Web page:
Another meeting [which occurred on Thursday, Oct. 27 and Saturday, Oct. 29] to gather support for a new community center was held. Only a tiny group showed up, but what the heck, my wife and I were happy.
It was a chance to learn, to participate, to hear from the audience, from the community, their ideas and wishes. A big decision, a big action about to affect everyone for a long time, let’s discuss it. Chairman Bill promised a “time for sharing, for hearing what the community wants.”
But, oh no, it was just another tightly controlled meeting. Only questions were allowed, no comments, no wishes.
“But sir, this is a complex issue,” (Chairman Bill was quick, only questions)! “But sometimes a question requires some background,” (that’s not a question, next).
You get the gist, a typical local meeting and another waste of an evening.
But things finally loosened up, concerns were raised, discussion started, and it turned into a real learning experience. After all, we’re all good people. Only, good people sometimes make mistakes.
Dawn eloquently answered our concern — to have an arborist there when the playground was built to make sure the trees were preserved. John was there, he had resigned but he’s back. Good natured John, everyone’s glad he hasn’t given up on us. And he asked a probing question, one that’s stuck since the project’s inception: “What about the costs? Who is going to pay the electric bill?”
Mr. Capparelli — and I have to say, he’s a man that’s gained a lot of my respect — in the midst of local controversy hasn’t disappeared or gone underground. Calm, practical, and intelligent, he spoke clearly, “There’s only one way you can pay for a community center, you must raise taxes.”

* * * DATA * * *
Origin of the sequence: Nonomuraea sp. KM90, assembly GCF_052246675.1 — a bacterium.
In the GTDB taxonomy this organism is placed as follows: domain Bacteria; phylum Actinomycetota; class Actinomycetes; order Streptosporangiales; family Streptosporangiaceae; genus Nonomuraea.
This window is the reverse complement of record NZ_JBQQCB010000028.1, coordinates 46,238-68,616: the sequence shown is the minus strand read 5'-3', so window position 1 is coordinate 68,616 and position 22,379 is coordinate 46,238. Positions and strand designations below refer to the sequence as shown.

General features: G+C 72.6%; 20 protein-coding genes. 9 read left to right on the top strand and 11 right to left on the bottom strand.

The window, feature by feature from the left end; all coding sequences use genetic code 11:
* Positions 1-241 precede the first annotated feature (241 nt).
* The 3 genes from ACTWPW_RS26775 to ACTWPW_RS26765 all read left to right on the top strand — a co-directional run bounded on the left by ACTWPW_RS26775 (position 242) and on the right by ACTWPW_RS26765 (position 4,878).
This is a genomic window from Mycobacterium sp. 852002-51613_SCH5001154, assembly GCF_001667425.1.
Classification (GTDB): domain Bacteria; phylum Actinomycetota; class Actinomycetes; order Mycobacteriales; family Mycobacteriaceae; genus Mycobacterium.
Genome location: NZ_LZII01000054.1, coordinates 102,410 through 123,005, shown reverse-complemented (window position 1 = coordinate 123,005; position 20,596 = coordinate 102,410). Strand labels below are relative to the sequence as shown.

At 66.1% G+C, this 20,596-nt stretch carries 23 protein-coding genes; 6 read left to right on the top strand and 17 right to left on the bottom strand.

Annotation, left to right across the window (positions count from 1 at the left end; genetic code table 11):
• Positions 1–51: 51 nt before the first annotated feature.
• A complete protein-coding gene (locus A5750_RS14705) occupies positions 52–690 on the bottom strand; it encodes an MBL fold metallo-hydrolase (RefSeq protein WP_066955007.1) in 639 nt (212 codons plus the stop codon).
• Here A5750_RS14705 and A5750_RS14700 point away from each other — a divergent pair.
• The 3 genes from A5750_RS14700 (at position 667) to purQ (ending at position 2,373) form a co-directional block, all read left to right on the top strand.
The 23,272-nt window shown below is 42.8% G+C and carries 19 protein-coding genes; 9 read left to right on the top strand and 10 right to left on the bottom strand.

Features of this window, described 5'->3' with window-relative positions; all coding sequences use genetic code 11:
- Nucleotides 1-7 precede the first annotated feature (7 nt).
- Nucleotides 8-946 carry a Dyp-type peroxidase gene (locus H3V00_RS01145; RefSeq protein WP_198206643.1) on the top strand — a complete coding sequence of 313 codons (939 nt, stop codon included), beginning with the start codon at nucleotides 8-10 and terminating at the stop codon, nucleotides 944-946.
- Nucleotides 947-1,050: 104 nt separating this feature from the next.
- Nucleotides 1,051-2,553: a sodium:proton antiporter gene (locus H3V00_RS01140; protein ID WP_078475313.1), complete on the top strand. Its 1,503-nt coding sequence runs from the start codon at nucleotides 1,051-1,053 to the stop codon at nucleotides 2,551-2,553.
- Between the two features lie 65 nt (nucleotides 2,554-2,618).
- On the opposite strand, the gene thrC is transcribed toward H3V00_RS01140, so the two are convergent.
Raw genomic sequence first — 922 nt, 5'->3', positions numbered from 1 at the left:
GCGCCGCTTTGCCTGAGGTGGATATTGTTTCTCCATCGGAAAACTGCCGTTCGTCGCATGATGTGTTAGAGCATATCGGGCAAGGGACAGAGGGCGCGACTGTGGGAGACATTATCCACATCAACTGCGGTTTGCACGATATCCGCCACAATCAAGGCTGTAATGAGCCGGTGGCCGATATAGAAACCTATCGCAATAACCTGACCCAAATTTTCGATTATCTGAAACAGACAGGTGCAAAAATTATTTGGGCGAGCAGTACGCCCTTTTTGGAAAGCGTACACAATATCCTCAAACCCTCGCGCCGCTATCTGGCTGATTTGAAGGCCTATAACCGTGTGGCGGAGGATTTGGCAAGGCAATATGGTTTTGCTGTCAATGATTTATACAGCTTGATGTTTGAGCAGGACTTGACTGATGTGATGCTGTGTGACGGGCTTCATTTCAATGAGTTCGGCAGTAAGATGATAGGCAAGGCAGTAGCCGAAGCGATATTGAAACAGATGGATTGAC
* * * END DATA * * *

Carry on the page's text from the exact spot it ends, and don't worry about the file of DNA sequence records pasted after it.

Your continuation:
You can’t charge a membership fee, there’s not enough residents that are going to use it. You can’t charge an attendance fee, it would never support the operational costs.
We must raise taxes. Everyone’s taxes, the part-time weekenders, the young families that are struggling with mortgage payments and already high property taxes.
You will be forced to pay. Every single person on the Hill (Idyllwild, Pine Cove and Mountain Center) will be forced to buy a membership. No other way to pay for an indoor pool and world-class gym and large brand new auditorium.
Now I’ve seen this in other towns, over and over. The math, when it comes to adding all the costs of operation, is always too low.
First, it’s just a little tax. Then we need just a little more, and then a lot more. Eventually, the community is drained of precious resources and funds that are supposed to be going for recreation and not buildings.
A park downtown, during the weekends, would be flooded with visitors. Visitors mean jobs. A community center means higher taxes.
“Yes” to a park. “No” to a community center